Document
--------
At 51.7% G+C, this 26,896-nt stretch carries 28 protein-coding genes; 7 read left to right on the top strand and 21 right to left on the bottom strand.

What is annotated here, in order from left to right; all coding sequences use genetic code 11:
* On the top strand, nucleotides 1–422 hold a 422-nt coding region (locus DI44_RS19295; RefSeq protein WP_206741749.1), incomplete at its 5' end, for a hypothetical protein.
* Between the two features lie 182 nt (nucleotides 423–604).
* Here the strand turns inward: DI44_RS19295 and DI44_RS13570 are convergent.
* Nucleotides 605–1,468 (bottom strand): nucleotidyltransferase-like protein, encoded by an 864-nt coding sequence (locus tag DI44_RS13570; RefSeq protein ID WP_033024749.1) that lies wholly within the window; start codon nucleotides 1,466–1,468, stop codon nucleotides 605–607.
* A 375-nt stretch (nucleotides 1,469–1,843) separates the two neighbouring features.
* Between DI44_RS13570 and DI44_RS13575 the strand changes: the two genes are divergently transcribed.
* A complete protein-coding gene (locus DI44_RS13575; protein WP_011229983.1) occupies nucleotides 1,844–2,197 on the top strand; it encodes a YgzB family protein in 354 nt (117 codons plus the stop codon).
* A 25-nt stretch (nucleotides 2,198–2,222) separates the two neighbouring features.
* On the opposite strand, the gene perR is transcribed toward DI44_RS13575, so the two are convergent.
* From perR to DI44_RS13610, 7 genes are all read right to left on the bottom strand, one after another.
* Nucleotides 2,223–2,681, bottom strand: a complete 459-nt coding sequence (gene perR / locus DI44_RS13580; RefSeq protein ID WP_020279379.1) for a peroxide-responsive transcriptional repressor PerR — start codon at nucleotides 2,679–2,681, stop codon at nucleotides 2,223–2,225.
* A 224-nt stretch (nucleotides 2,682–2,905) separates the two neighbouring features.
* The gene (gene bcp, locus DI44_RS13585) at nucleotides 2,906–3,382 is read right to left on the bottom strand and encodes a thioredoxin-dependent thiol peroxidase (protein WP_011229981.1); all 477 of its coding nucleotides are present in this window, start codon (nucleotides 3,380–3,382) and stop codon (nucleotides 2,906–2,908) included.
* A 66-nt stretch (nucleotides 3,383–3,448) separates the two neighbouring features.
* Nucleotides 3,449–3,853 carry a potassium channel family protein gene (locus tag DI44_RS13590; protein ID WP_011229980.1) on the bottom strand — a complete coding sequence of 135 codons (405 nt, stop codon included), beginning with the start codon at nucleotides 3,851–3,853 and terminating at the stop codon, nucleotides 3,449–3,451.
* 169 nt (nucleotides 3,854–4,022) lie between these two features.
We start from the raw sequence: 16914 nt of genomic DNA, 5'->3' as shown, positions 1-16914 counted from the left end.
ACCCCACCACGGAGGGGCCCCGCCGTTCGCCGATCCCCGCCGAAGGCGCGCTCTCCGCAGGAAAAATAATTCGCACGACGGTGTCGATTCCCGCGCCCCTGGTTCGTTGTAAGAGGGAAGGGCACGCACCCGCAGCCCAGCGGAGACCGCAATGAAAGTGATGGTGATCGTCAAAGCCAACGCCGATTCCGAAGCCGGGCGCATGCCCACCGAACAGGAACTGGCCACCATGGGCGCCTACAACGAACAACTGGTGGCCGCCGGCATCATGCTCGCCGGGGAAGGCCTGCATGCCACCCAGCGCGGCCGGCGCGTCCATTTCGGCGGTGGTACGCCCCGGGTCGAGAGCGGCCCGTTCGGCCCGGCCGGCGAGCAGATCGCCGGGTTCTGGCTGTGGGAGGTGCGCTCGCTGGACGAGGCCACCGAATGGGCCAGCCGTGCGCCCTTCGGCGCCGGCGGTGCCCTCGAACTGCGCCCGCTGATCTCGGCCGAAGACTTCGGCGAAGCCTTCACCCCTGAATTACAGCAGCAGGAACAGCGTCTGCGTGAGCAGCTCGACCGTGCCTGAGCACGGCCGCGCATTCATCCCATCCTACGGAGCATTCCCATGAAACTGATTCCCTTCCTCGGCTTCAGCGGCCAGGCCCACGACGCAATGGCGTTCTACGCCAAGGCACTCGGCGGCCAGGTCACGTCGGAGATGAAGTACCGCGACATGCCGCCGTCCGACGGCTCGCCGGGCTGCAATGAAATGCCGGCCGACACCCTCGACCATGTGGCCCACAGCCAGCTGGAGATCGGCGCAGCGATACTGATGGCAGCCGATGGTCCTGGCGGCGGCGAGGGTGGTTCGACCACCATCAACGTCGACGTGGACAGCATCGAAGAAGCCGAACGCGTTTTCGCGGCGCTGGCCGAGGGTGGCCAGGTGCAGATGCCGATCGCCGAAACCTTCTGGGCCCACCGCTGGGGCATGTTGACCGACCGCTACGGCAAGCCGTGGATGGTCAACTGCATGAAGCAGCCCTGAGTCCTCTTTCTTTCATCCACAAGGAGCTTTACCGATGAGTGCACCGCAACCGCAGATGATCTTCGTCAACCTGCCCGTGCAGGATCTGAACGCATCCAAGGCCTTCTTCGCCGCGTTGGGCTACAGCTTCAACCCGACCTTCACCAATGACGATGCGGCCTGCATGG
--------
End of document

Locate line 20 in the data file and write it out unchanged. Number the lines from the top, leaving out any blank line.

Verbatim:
ACCCCACCACGGAGGGGCCCCGCCGTTCGCCGATCCCCGCCGAAGGCGCGCTCTCCGCAGGAAAAATAATTCGCACGACGGTGTCGATTCCCGCGCCCCTGGTTCGTTGTAAGAGGGAAGGGCACGCACCCGCAGCCCAGCGGAGACCGCAATGAAAGTGATGGTGATCGTCAAAGCCAACGCCGATTCCGAAGCCGGGCGCATGCCCACCGAACAGGAACTGGCCACCATGGGCGCCTACAACGAACAACTGGTGGCCGCCGGCATCATGCTCGCCGGGGAAGGCCTGCATGCCACCCAGCGCGGCCGGCGCGTCCATTTCGGCGGTGGTACGCCCCGGGTCGAGAGCGGCCCGTTCGGCCCGGCCGGCGAGCAGATCGCCGGGTTCTGGCTGTGGGAGGTGCGCTCGCTGGACGAGGCCACCGAATGGGCCAGCCGTGCGCCCTTCGGCGCCGGCGGTGCCCTCGAACTGCGCCCGCTGATCTCGGCCGAAGACTTCGGCGAAGCCTTCACCCCTGAATTACAGCAGCAGGAACAGCGTCTGCGTGAGCAGCTCGACCGTGCCTGAGCACGGCCGCGCATTCATCCCATCCTACGGAGCATTCCCATGAAACTGATTCCCTTCCTCGGCTTCAGCGGCCAGGCCCACGACGCAATGGCGTTCTACGCCAAGGCACTCGGCGGCCAGGTCACGTCGGAGATGAAGTACCGCGACATGCCGCCGTCCGACGGCTCGCCGGGCTGCAATGAAATGCCGGCCGACACCCTCGACCATGTGGCCCACAGCCAGCTGGAGATCGGCGCAGCGATACTGATGGCAGCCGATGGTCCTGGCGGCGGCGAGGGTGGTTCGACCACCATCAACGTCGACGTGGACAGCATCGAAGAAGCCGAACGCGTTTTCGCGGCGCTGGCCGAGGGTGGCCAGGTGCAGATGCCGATCGCCGAAACCTTCTGGGCCCACCGCTGGGGCATGTTGACCGACCGCTACGGCAAGCCGTGGATGGTCAACTGCATGAAGCAGCCCTGAGTCCTCTTTCTTTCATCCACAAGGAGCTTTACCGATGAGTGCACCGCAACCGCAGATGATCTTCGTCAACCTGCCCGTGCAGGATCTGAACGCATCCAAGGCCTTCTTCGCCGCGTTGGGCTACAGCTTCAACCCGACCTTCACCAATGACGATGCGGCCTGCATGG